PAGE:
- Point-based loyalty programs, which reward customers based on actions such as referrals, repeat purchases and subscriptions.
- Tiered loyalty programs, which offer customers different benefits based on their spending.
- Paid loyalty programs, which require customers to pay a fee to receive specific benefits.
- Value-based loyalty programs that highlight a brand’s values and donate a portion of sales to charity or specific causes.
- Coalition Loyalty Programs, which is a loyalty card program that incentivizes customers of multiple companies to share their data.
- Playful loyalty programs, which offer games or challenges to retain customers.
2. Define the objectives of the loyalty program
Organizations need to know what results they want from a loyalty program, such as increased revenue or increased engagement. For example, a business may want to create more awareness around its brand or cause. If it engages with existing customers and donors who share their experiences on social media, the organization can generate more business.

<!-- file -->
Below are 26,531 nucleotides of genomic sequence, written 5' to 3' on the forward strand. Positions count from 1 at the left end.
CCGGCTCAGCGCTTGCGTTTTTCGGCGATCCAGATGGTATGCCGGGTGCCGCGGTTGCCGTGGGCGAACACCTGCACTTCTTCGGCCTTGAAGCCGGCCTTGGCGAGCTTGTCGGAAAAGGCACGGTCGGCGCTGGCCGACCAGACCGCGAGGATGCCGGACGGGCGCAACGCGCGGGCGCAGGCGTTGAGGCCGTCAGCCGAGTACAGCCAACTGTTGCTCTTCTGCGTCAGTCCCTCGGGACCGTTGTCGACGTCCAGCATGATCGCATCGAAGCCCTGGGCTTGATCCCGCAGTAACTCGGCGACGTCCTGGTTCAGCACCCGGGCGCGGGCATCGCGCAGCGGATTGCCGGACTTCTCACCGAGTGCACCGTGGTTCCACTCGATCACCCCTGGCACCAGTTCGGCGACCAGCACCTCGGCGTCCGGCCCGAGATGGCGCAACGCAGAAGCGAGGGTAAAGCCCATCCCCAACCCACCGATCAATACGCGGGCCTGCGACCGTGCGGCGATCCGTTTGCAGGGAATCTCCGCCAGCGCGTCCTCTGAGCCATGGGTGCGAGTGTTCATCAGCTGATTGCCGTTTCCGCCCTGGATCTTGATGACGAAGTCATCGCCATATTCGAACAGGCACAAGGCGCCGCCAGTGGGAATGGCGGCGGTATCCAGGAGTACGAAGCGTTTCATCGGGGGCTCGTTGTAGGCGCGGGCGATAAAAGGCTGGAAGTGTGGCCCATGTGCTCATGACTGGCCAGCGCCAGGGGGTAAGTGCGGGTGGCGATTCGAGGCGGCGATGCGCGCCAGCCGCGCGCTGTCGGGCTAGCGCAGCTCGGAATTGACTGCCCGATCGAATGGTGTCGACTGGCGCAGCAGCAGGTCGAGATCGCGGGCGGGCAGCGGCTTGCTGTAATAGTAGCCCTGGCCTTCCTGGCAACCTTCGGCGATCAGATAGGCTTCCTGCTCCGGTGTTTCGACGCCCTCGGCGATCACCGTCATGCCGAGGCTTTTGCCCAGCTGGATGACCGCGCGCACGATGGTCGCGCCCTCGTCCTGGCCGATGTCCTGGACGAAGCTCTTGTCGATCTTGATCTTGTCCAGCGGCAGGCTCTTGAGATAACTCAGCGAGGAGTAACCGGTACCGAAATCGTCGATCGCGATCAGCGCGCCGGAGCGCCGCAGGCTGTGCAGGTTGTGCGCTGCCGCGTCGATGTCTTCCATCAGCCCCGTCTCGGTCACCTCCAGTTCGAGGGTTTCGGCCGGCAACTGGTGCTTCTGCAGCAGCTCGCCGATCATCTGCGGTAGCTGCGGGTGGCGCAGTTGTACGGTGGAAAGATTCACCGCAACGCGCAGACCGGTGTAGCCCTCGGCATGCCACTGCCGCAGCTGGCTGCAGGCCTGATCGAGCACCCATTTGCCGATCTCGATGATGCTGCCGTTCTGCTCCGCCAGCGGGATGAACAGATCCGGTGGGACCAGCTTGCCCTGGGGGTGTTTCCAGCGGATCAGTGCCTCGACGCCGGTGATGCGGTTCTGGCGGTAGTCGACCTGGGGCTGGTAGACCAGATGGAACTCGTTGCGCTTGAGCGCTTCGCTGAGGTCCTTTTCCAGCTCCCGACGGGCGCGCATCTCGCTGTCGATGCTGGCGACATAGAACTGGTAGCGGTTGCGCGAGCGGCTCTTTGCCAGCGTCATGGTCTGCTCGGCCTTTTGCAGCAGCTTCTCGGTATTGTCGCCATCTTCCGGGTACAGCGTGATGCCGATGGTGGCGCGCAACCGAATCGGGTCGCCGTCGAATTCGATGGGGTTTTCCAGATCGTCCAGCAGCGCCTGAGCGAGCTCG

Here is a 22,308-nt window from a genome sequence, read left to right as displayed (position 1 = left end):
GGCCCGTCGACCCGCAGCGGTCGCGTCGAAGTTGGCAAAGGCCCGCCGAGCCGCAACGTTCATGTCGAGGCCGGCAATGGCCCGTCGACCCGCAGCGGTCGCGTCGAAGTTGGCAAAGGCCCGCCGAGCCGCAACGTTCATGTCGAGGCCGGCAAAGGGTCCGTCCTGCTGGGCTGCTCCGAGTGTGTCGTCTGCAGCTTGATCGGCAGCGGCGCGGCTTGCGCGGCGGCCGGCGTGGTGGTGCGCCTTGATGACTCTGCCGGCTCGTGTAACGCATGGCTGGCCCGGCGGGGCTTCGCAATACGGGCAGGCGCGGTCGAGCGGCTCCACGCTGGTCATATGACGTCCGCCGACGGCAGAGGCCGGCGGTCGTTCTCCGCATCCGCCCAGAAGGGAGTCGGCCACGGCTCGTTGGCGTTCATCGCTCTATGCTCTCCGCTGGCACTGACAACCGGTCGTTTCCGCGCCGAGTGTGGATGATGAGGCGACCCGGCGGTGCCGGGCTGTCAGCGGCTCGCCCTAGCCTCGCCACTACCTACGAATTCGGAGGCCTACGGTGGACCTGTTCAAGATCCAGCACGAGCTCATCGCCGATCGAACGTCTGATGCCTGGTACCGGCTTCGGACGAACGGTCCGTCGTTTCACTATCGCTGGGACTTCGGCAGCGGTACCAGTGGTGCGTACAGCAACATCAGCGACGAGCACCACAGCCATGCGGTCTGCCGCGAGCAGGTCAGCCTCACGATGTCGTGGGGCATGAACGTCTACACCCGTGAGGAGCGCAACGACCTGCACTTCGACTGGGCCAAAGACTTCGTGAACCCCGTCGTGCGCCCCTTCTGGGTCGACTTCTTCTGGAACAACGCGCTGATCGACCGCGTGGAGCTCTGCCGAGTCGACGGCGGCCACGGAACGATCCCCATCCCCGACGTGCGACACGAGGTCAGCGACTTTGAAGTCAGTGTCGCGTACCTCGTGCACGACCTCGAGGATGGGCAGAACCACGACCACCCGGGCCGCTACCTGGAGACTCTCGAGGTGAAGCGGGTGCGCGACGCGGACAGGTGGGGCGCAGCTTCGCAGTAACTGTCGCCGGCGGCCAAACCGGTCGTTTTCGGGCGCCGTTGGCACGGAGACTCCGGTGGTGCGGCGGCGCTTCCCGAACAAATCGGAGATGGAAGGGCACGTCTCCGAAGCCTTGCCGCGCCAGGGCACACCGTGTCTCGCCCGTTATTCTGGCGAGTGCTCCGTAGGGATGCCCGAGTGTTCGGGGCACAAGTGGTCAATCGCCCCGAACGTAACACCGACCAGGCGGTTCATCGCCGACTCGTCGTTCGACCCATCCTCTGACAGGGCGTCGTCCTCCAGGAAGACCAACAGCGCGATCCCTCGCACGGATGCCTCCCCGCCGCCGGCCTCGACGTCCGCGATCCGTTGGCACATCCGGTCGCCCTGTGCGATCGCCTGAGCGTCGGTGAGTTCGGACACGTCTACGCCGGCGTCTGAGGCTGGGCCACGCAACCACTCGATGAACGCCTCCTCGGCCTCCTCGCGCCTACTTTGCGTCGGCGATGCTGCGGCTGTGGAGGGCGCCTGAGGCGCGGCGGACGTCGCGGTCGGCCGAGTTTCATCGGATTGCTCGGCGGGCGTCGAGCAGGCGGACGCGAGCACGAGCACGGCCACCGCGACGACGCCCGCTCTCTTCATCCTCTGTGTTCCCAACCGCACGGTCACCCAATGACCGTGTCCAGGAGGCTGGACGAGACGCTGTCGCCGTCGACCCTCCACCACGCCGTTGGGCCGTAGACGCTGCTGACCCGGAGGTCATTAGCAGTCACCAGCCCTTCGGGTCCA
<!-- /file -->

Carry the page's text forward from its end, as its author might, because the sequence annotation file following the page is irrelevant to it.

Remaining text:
Organizations may also want to find ways to increase order volume or size, which they can set targets for through customer loyalty programs. Then they can measure against those goals.
3. Know the audience
If an organization understands its target audience and what motivates that audience to make purchases, it can understand how to engage customers in the future. Analyzing customer behavior and interactions can help organizations understand customers’ worldview or what they want from a brand. Proper data collection and storage can create closer relationships with customers and reveal what drives loyalty.
When CX teams research their target audience or existing customers, they need to discuss what data to capture at different touchpoints. This information can help teams understand which products or services to communicate to the public and create better customer experiences.